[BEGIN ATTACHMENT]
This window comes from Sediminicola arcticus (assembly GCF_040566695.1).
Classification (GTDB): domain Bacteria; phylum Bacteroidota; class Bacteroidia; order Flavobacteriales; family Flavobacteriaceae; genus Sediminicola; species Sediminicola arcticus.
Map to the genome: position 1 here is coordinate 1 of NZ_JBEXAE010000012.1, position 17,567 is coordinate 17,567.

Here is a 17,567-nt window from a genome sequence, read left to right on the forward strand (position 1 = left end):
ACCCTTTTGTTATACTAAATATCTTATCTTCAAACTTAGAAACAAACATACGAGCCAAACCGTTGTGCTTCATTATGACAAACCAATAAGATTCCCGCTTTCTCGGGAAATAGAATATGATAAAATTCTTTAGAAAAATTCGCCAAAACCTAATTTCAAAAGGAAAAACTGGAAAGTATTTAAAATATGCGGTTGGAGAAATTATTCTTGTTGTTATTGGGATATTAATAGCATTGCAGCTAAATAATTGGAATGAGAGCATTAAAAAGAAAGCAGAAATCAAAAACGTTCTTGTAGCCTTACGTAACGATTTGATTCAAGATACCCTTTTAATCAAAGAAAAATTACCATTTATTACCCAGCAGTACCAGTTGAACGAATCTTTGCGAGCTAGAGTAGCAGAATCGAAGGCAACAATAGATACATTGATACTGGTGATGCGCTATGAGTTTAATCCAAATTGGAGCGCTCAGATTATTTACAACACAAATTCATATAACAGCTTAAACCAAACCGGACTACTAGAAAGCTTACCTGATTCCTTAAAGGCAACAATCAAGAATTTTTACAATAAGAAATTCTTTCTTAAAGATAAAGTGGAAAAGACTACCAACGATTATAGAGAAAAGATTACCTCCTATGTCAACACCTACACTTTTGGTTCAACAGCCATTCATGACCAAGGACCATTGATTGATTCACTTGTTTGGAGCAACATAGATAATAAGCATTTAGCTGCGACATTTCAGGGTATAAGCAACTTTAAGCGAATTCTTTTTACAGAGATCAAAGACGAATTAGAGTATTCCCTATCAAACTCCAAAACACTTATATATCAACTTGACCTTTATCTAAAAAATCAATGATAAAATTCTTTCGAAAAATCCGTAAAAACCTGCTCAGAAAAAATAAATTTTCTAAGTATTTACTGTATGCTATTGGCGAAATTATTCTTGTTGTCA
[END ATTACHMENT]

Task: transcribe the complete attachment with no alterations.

This window comes from Sediminicola arcticus (assembly GCF_040566695.1).
Classification (GTDB): domain Bacteria; phylum Bacteroidota; class Bacteroidia; order Flavobacteriales; family Flavobacteriaceae; genus Sediminicola; species Sediminicola arcticus.
Map to the genome: position 1 here is coordinate 1 of NZ_JBEXAE010000012.1, position 17,567 is coordinate 17,567.

Here is a 17,567-nt window from a genome sequence, read left to right on the forward strand (position 1 = left end):
ACCCTTTTGTTATACTAAATATCTTATCTTCAAACTTAGAAACAAACATACGAGCCAAACCGTTGTGCTTCATTATGACAAACCAATAAGATTCCCGCTTTCTCGGGAAATAGAATATGATAAAATTCTTTAGAAAAATTCGCCAAAACCTAATTTCAAAAGGAAAAACTGGAAAGTATTTAAAATATGCGGTTGGAGAAATTATTCTTGTTGTTATTGGGATATTAATAGCATTGCAGCTAAATAATTGGAATGAGAGCATTAAAAAGAAAGCAGAAATCAAAAACGTTCTTGTAGCCTTACGTAACGATTTGATTCAAGATACCCTTTTAATCAAAGAAAAATTACCATTTATTACCCAGCAGTACCAGTTGAACGAATCTTTGCGAGCTAGAGTAGCAGAATCGAAGGCAACAATAGATACATTGATACTGGTGATGCGCTATGAGTTTAATCCAAATTGGAGCGCTCAGATTATTTACAACACAAATTCATATAACAGCTTAAACCAAACCGGACTACTAGAAAGCTTACCTGATTCCTTAAAGGCAACAATCAAGAATTTTTACAATAAGAAATTCTTTCTTAAAGATAAAGTGGAAAAGACTACCAACGATTATAGAGAAAAGATTACCTCCTATGTCAACACCTACACTTTTGGTTCAACAGCCATTCATGACCAAGGACCATTGATTGATTCACTTGTTTGGAGCAACATAGATAATAAGCATTTAGCTGCGACATTTCAGGGTATAAGCAACTTTAAGCGAATTCTTTTTACAGAGATCAAAGACGAATTAGAGTATTCCCTATCAAACTCCAAAACACTTATATATCAACTTGACCTTTATCTAAAAAATCAATGATAAAATTCTTTCGAAAAATCCGTAAAAACCTGCTCAGAAAAAATAAATTTTCTAAGTATTTACTGTATGCTATTGGCGAAATTATTCTTGTTGTCA